This thesis proposes several novel techniques for interactive, example-driven synthesis and manipulation of visual media. The numerous display devices in our everyday lives make visual media, such as images, videos, or three-dimensional models, easily accessible to a large group of people. Consequently, there is a rising demand for efficient generation of synthetic visual content and its manipulation, especially by casual users operating on low-end, mobile devices. Off-the-shelf software supporting such tasks typically requires extensive training and in-depth understanding of the underlying concepts of content acquisition, on the one hand, and runs only on powerful desktop machines, on the other hand, limiting the possibility of artistic media generation to a small group of trained experts with appropriate hardware. Our proposed techniques aim to alleviate these requirements by allowing casual users to synthesize complex, high-quality content in real-time as well as to manipulate it by means of simple, example-driven interactions.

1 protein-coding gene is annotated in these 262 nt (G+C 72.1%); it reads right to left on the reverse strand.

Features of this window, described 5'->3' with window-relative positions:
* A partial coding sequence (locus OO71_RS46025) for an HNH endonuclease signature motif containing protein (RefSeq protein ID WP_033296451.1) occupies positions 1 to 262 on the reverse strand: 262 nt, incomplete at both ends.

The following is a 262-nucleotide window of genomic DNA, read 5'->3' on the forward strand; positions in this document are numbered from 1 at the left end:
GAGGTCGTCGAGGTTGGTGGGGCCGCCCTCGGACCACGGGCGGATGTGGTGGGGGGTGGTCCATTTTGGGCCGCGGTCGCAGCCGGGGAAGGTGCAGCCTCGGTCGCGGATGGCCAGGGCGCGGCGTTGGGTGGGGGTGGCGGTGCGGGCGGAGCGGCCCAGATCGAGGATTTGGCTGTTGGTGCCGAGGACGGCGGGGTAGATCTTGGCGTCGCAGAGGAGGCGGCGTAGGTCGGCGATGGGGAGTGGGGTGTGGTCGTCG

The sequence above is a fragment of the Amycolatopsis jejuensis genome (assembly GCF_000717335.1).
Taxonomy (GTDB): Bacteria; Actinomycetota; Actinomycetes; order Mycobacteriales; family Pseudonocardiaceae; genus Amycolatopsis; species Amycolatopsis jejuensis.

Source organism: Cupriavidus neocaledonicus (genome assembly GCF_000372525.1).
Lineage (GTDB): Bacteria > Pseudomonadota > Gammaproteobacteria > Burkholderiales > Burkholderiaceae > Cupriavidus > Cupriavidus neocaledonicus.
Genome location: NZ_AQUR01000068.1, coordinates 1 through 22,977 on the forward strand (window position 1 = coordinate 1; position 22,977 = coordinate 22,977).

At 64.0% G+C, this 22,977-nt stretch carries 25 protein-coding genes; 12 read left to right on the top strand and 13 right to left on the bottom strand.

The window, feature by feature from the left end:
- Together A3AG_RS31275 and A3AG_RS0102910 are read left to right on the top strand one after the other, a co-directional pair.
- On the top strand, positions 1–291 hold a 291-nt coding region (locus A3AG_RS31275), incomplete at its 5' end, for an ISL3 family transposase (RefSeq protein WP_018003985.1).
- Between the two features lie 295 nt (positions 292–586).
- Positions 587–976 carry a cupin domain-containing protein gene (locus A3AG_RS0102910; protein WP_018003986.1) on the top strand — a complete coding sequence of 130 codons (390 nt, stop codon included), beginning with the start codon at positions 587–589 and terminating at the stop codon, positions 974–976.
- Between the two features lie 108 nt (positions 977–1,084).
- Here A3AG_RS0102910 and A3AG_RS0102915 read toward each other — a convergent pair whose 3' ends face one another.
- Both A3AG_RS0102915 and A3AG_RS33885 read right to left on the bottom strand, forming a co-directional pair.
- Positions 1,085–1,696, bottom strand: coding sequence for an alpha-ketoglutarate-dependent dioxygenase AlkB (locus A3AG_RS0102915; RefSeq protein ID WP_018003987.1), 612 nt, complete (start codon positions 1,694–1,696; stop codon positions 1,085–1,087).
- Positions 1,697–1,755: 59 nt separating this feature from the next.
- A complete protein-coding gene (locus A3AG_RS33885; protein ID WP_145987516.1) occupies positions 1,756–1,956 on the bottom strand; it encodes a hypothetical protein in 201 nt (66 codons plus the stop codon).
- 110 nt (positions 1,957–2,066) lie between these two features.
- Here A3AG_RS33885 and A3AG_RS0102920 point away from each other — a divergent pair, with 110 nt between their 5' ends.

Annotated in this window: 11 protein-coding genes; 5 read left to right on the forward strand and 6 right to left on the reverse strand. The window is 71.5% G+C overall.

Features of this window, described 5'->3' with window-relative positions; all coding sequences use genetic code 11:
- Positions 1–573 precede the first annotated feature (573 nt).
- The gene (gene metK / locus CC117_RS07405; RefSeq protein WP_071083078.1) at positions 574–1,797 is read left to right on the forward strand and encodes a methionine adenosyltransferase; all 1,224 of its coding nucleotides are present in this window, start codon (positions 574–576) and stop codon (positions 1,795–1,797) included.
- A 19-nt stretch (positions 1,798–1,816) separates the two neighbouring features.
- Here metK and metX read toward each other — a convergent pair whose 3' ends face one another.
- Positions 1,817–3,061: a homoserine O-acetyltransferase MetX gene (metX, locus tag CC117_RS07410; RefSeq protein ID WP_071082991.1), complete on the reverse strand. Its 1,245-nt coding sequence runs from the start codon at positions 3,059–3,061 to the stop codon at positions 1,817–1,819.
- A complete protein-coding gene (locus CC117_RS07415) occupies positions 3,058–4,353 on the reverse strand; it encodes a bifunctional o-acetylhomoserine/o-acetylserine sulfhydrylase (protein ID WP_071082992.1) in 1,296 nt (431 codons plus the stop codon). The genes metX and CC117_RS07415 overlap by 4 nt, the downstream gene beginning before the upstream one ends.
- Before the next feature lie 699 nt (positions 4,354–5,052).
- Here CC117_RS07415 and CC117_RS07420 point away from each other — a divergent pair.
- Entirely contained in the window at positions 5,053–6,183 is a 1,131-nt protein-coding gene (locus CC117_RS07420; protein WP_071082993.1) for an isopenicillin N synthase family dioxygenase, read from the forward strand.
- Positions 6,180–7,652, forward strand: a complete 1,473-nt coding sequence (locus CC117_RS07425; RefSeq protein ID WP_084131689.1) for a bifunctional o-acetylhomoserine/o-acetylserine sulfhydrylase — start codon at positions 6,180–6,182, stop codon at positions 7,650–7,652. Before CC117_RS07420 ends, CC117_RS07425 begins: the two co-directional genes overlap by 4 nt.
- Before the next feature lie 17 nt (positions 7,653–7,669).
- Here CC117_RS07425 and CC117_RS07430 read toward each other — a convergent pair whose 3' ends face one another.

Bioinformatics methods for the genetic and molecular characterisation of cancer

(Advisor: Prof. Hans-Peter Lenhof)

Fri, 25.11.2016, 15:15h, building E2 1, room 007